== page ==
Quinns tastes in music, I approached the new recording with some
trepidation. I need not have worried; Swayne studied for a time with
Messiaen and there are clear echoes of the masters organ music
here indeed, I would go so far as to say that theres nothing
that you couldnt relate to if, like me, you love Messiaens
organ music without finding it at all easy.
The performance sounds idiomatic as with almost all Resonus Classics
recordings, the repertoire is ground-breaking, so there are no benchmarks
to consider and the (2007) organ of St Marys Roman Catholic
Cathedral, Edinburgh, is well suited to the music. With good recording
I listened to the 24/96 flac supplied for review and helpful
notes in pdf form, I strongly recommend giving this a try.
Eric WHITACRE (b.1970) Sainte-Chapelle (2013)
The Tallis Scholars/Peter Phillips rec. Merton College Chapel,
Pdf booklet includes Latin text and English, French, German & Spanish
GIMELL GIM802 [8:37] from iTunes
is The Tallis Scholars first digital single, a recording of music
commissioned for their 40th anniversary celebrations. The music is beautiful
and compelling a phrase lifted from John Quinns review,
which I recommend that you read possessing the quality that Ive
encountered in other music by Eric Whitacre* of being clearly modern
yet equally clearly the heir of centuries of tradition without sounding
at all imitative. The performance is by definition authoritative and
the recording good, though I hope that Gimell will at some point in
the near future be offering it in something better than iTunes
variable bit-rate m4a (this recording hovers between around 170kb/s
Im less positive about the Latin text a piece of modern
kidology designed to sound authentic and the booklet
which contains just a few pictures and the text with multi-lingual translations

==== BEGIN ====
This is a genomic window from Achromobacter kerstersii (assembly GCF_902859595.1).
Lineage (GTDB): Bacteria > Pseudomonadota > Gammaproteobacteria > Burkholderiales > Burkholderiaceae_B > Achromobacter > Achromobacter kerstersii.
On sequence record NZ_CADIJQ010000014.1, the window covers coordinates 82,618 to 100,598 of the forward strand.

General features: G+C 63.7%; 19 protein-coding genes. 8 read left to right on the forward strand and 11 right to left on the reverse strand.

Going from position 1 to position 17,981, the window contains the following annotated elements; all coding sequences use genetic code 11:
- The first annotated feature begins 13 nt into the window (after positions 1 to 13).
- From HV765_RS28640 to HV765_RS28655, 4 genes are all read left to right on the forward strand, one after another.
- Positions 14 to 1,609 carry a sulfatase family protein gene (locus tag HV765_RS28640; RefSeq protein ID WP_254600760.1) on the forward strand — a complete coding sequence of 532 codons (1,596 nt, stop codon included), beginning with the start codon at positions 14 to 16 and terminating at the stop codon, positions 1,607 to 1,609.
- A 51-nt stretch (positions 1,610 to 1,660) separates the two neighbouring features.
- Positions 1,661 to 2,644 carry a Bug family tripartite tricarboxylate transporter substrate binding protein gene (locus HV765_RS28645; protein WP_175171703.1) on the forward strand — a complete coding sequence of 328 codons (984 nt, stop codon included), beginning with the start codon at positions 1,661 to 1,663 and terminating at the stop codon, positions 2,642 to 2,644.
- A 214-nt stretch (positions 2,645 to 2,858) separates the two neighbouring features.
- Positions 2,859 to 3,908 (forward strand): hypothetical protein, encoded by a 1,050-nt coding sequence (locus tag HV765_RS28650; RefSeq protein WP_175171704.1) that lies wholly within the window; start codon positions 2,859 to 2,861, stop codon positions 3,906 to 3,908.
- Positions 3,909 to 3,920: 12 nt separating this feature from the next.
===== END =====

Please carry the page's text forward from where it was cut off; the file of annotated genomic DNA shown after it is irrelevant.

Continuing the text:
and doesnt even print out at the right size to fit in a CD case.
£0.79/$0.99/€0.99 is not unreasonable for an 8-minute piece
but adding the booklet bumps that up to a less feasible
* Cloudburst and other works, Hyperion see October 2010
Water Night, Decca see May 2012/2 Download Roundup.
Muir Mathiesons Classics
Wolfgang Amadeus MOZART Serenade No.13 (Eine kleine Nachtmusik)
Franz SCHUBERT Symphony No.5 in B-flat [21:56]
Pyotr Ilyich TCHAIKOVSKY Symphony No.6 in b minor [44:19]
Sinfonia of London/Muir Mathieson rec. 1958. ADD/stereo
BEULAH 1PD934 [80:51] from iTunes
(mp4) or amazon.co.uk
these recordings have been released before on separate Beulah Extra
• Eine kleine Nachtmusik on 2BX93
• Schubert Symphony No.5 on 1BX93 both in November
2010 Download Roundup
• Tchaikovsky Symphony No.6 on 5-8BX93 in June
2012/2 Download Roundup
The Sinfonia of London didnt actually exist: the title conceals
an ad hoc group of top musicians from the London orchestras who
came together, in different permutations, to record for EMI and their
subsidiary, World Record Club. Their recording of Eine Kleine Nachtmusik
with Muir Mathieson is light and sprightly without ever sounding
superficial and the 1958 stereo is still easy on the ear. The same comments